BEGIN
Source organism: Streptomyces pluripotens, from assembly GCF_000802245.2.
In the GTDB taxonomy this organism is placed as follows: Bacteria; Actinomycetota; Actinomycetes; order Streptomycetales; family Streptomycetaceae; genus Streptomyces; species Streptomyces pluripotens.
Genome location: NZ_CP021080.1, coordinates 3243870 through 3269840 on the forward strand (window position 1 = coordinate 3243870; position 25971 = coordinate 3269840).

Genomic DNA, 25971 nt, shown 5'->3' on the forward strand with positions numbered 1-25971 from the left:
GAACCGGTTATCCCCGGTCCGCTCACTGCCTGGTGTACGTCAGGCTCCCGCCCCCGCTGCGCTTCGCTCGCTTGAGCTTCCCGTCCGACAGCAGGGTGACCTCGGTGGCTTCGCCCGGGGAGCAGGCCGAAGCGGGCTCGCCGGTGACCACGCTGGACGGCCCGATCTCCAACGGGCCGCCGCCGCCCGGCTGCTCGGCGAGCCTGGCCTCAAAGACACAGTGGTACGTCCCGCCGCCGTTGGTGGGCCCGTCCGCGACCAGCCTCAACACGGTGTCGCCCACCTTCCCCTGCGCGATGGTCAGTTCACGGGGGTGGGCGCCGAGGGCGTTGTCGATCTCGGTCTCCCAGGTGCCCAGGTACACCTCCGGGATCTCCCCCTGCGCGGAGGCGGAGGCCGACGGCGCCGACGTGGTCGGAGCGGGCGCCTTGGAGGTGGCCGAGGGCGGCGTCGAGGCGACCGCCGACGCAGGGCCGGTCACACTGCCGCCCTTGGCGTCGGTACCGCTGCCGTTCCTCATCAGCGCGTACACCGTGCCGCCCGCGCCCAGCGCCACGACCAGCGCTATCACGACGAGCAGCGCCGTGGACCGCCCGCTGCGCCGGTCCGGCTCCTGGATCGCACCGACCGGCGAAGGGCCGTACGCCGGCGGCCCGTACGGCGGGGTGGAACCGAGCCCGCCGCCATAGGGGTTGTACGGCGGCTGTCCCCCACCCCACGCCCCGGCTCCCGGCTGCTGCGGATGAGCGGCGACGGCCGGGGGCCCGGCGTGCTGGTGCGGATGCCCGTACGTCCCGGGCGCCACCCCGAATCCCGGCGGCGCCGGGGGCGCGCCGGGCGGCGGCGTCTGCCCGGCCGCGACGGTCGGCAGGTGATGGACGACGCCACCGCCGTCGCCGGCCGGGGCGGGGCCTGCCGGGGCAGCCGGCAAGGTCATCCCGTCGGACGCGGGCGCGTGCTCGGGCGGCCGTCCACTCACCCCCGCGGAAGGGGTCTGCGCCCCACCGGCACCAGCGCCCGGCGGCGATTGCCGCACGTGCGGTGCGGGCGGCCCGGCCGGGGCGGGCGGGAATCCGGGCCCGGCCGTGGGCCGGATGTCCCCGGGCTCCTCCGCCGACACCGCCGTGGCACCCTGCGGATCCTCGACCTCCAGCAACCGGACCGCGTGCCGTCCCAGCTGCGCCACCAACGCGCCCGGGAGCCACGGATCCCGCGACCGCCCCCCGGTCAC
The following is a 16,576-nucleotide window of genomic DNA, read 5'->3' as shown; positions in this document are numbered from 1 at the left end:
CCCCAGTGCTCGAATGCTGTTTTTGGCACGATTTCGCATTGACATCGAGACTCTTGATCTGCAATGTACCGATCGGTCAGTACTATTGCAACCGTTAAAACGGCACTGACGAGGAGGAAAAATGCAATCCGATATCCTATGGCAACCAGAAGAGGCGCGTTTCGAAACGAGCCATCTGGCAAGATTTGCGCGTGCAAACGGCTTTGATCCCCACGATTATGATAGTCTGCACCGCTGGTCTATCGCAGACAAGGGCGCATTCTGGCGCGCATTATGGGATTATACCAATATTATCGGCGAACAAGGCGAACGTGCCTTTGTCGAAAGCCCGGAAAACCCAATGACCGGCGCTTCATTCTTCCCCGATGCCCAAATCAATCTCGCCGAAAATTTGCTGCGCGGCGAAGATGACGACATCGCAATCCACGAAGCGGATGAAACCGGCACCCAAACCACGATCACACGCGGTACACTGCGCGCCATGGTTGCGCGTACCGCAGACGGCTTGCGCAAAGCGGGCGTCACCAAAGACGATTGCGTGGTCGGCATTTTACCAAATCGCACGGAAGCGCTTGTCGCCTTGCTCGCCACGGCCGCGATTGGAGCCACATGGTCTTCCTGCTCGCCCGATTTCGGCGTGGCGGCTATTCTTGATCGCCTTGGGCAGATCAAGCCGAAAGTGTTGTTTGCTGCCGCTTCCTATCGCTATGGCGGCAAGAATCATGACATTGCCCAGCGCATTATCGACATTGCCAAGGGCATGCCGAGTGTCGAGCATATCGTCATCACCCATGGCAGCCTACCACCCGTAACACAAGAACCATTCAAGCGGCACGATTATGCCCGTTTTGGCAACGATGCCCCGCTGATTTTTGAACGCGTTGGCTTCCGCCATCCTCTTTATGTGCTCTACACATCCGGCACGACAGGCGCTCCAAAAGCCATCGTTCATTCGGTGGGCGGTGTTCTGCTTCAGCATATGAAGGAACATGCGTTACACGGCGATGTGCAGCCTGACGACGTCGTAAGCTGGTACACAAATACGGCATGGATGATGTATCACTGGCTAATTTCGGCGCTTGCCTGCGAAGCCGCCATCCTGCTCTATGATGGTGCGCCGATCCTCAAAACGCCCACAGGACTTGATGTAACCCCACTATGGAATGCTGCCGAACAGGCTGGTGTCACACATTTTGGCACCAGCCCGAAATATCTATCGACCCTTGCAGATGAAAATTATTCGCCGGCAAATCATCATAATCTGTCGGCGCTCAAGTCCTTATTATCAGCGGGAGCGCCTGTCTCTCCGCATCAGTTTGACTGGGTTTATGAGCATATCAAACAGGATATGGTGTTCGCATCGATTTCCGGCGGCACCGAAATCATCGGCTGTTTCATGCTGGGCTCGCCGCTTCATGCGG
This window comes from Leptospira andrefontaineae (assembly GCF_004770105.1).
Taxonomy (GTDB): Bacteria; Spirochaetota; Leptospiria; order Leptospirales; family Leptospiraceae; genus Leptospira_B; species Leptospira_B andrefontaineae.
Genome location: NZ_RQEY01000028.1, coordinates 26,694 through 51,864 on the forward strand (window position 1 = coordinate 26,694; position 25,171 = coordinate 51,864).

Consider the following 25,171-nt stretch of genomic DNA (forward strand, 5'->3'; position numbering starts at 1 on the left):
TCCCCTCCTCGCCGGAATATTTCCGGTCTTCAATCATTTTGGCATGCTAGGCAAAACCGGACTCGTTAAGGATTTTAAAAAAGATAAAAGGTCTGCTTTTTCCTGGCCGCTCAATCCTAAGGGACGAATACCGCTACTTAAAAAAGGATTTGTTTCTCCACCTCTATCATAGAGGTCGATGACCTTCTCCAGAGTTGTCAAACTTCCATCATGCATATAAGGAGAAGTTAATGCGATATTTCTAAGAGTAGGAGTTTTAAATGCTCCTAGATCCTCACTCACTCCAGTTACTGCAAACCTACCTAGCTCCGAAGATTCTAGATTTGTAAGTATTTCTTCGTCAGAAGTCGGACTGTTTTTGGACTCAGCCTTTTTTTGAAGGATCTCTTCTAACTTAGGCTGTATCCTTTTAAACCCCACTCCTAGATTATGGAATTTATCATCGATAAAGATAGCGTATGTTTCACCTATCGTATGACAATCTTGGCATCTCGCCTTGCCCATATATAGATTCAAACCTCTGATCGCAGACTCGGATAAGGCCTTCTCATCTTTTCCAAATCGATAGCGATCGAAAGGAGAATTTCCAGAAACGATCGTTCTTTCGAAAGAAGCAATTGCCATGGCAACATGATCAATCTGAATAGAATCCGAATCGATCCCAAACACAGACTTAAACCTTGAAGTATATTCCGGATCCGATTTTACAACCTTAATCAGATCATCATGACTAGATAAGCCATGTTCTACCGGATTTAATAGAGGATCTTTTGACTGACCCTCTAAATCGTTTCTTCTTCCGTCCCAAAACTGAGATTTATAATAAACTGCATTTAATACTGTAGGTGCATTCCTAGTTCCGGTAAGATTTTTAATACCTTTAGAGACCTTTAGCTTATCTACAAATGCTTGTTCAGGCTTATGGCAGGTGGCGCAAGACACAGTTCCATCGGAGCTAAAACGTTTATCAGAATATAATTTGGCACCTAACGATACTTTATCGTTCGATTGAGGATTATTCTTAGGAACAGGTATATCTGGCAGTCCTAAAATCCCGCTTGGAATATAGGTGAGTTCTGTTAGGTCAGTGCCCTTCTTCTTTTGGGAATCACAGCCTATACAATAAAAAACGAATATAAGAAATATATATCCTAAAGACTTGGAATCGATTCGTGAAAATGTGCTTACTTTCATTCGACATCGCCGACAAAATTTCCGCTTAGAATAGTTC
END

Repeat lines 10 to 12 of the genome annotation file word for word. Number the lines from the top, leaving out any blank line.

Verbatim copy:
Genome location: NZ_RQEY01000028.1, coordinates 26,694 through 51,864 on the forward strand (window position 1 = coordinate 26,694; position 25,171 = coordinate 51,864).

Consider the following 25,171-nt stretch of genomic DNA (forward strand, 5'->3'; position numbering starts at 1 on the left):
TCCCCTCCTCGCCGGAATATTTCCGGTCTTCAATCATTTTGGCATGCTAGGCAAAACCGGACTCGTTAAGGATTTTAAAAAAGATAAAAGGTCTGCTTTTTCCTGGCCGCTCAATCCTAAGGGACGAATACCGCTACTTAAAAAAGGATTTGTTTCTCCACCTCTATCATAGAGGTCGATGACCTTCTCCAGAGTTGTCAAACTTCCATCATGCATATAAGGAGAAGTTAATGCGATATTTCTAAGAGTAGGAGTTTTAAATGCTCCTAGATCCTCACTCACTCCAGTTACTGCAAACCTACCTAGCTCCGAAGATTCTAGATTTGTAAGTATTTCTTCGTCAGAAGTCGGACTGTTTTTGGACTCAGCCTTTTTTTGAAGGATCTCTTCTAACTTAGGCTGTATCCTTTTAAACCCCACTCCTAGATTATGGAATTTATCATCGATAAAGATAGCGTATGTTTCACCTATCGTATGACAATCTTGGCATCTCGCCTTGCCCATATATAGATTCAAACCTCTGATCGCAGACTCGGATAAGGCCTTCTCATCTTTTCCAAATCGATAGCGATCGAAAGGAGAATTTCCAGAAACGATCGTTCTTTCGAAAGAAGCAATTGCCATGGCAACATGATCAATCTGAATAGAATCCGAATCGATCCCAAACACAGACTTAAACCTTGAAGTATATTCCGGATCCGATTTTACAACCTTAATCAGATCATCATGACTAGATAAGCCATGTTCTACCGGATTTAATAGAGGATCTTTTGACTGACCCTCTAAATCGTTTCTTCTTCCGTCCCAAAACTGAGATTTATAATAAACTGCATTTAATACTGTAGGTGCATTCCTAGTTCCGGTAAGATTTTTAATACCTTTAGAGACCTTTAGCTTATCTACAAATGCTTGTTCAGGCTTATGGCAGGTGGCGCAAGACACAGTTCCATCGGAGCTAAAACGTTTATCAGAATATAATTTGGCACCTAACGATACTTTATCGTTCGATTGAGGATTATTCTTAGGAACAGGTATATCTGGCAGTCCTAAAATCCCGCTTGGAATATAGGTGAGTTCTGTTAGGTCAGTGCCCTTCTTCTTTTGGGAATCACAGCCTATACAATAAAAAACGAATATAAGAAATATATATCCTAAAGACTTGGAATCGATTCGTGAAAATGTGCTTACTTTCATTCGACATCGCCGACAAAATTTCCGCTTAGAATAGTTC